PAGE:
Very long but excellent journalism in Mother Jones from Shane Bauer, who spent 4 months working undercover in a Louisiana private prison. Hint: it’s terrible. Here’s one terrible facet from an almost endless number of ways in which this system is failing:
If [an inmate] were sent to the hospital, CCA would be contractually obligated to pay for his stay. For a for-profit company, this presents a dilemma. Even a short hospital stay is a major expense for an inmate who brings the company about $34 per day. And that’s aside from the cost of having two guards keep watch over him. […]
One day, I meet a man with no legs in a wheelchair. His name is Robert Scott. (He consented to having his real name used.) He’s been at Winn 12 years. “I was walking when I got here,” he tells me. “I was walking, had all my fingers.” I notice he is wearing fingerless gloves with nothing poking out of them. “They took my legs off in January and my fingers in June. Gangrene don’t play. I kept going to the infirmary, saying, ‘My feet hurt. My feet hurt.’ They said, ‘Ain’t nothin’ wrong wicha. I don’t see nothin’ wrong wicha.’ They didn’t believe me, or they talk bad to me—’I can’t believe you comin’ up here!'”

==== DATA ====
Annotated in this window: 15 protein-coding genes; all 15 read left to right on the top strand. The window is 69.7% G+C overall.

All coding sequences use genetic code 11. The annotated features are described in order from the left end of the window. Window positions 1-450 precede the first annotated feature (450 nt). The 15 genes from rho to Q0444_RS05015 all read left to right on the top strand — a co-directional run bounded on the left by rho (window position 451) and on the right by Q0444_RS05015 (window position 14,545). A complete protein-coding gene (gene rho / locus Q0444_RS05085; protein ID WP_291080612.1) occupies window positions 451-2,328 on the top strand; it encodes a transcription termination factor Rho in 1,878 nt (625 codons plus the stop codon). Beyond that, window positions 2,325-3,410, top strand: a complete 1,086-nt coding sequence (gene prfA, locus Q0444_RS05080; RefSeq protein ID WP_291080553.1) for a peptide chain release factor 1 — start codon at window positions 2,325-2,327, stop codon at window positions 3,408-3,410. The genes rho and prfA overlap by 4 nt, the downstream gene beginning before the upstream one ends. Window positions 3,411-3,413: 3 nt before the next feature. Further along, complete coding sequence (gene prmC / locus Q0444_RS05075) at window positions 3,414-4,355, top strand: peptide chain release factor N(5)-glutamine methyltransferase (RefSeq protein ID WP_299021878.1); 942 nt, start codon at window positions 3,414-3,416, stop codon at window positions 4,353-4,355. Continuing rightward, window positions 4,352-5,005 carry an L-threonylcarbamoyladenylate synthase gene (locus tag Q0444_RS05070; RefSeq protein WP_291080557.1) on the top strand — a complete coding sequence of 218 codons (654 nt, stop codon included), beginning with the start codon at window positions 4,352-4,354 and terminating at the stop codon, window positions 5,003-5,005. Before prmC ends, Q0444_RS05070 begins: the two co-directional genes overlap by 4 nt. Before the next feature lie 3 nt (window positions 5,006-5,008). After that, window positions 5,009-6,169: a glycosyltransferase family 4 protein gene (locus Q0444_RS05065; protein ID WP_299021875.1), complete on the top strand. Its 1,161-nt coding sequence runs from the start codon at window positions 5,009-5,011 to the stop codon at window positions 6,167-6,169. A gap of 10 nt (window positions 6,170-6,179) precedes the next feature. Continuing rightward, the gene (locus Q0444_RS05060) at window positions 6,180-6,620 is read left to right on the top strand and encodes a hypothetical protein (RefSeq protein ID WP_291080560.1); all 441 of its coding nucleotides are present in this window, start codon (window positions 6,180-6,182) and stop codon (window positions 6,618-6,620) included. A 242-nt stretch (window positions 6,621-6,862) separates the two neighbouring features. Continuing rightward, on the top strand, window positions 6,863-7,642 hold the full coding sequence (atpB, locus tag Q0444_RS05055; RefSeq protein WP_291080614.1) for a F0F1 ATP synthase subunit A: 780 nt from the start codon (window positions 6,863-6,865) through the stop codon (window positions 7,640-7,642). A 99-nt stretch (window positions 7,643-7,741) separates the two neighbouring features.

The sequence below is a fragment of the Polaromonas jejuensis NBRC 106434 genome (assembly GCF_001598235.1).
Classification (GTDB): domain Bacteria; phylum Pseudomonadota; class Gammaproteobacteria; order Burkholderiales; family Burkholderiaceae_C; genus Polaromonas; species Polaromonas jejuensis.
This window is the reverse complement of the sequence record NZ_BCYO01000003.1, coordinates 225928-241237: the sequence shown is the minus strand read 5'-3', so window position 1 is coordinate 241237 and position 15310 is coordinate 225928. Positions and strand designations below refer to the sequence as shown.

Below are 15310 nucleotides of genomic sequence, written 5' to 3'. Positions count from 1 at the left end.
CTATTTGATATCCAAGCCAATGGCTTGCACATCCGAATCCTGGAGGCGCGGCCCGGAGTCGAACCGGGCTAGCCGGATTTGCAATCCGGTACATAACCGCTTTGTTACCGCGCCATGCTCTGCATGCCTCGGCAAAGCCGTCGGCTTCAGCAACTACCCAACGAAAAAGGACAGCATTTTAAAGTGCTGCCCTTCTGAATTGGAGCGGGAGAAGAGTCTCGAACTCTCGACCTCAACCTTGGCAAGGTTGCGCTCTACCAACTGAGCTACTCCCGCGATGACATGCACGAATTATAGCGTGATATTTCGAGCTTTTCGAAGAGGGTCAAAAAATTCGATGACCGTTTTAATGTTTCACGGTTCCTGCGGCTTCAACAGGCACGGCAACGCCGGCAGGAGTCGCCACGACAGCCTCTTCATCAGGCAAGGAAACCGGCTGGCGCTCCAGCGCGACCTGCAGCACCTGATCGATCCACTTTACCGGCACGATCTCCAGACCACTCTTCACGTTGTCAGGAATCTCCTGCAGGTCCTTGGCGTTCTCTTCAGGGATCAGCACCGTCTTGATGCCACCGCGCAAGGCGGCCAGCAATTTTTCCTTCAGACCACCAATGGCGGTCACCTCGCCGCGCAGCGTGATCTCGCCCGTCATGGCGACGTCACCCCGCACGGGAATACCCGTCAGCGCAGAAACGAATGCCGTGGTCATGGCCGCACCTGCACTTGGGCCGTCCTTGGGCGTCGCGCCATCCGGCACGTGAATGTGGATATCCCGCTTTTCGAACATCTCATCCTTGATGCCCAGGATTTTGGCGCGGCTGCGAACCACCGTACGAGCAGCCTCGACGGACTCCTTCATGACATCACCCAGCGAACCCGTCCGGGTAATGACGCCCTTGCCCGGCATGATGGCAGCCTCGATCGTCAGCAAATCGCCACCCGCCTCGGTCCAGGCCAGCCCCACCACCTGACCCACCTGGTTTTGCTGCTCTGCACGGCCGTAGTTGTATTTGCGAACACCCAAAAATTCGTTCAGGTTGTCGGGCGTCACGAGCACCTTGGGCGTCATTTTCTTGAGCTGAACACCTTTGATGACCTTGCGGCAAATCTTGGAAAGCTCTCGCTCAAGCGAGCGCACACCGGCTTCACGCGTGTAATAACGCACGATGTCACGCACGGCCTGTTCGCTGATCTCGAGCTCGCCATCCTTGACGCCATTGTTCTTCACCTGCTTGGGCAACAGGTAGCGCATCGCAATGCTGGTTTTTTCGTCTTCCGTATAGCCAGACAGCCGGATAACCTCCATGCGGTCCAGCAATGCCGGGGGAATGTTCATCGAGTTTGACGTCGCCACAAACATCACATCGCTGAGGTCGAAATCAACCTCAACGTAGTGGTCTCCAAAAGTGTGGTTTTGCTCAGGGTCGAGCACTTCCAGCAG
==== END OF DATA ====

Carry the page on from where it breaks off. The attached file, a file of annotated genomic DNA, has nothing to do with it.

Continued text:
His medical records show that in the space of four months he made at least nine requests to see a doctor. He complained of sore spots on his feet, swelling, oozing pus, and pain so severe he couldn’t sleep. When he visited the infirmary, medical staff offered him sole pads, corn removal strips, and Motrin. He says he once showed his swollen foot, dripping with pus, to the warden. On one of these occasions, Scott alleges in a federal lawsuit against CCA, a nurse told him, “Ain’t nothing wrong with you. If you make another medical emergency you will receive a disciplinary write-up for malingering.” He filed a written request to be taken to a hospital for a second opinion, but it was denied.
Eventually, numbness spread to his hands, but the infirmary refused to treat him. His fingertips and toes turned black and wept pus. Inmates began to fear his condition was contagious. When Scott’s sleeplessness kept another inmate awake, the inmate threatened to kill him if he was not moved to another tier. A resulting altercation drew the attention of staff, who finally sent him to the local hospital.
Capitalism is pretty great if you want to drive down the price of electronics. It does less well in industries without meaningful competition that traffic in human rights and services. If you can make more money by denying service, then it’s in a company’s best interest to provide the barest minimum possible and stop slashing just before losing business.
Sad thing is, despite how scummy the CCA prisons clearly are, the parallels with the US healthcare system are pretty easy to make.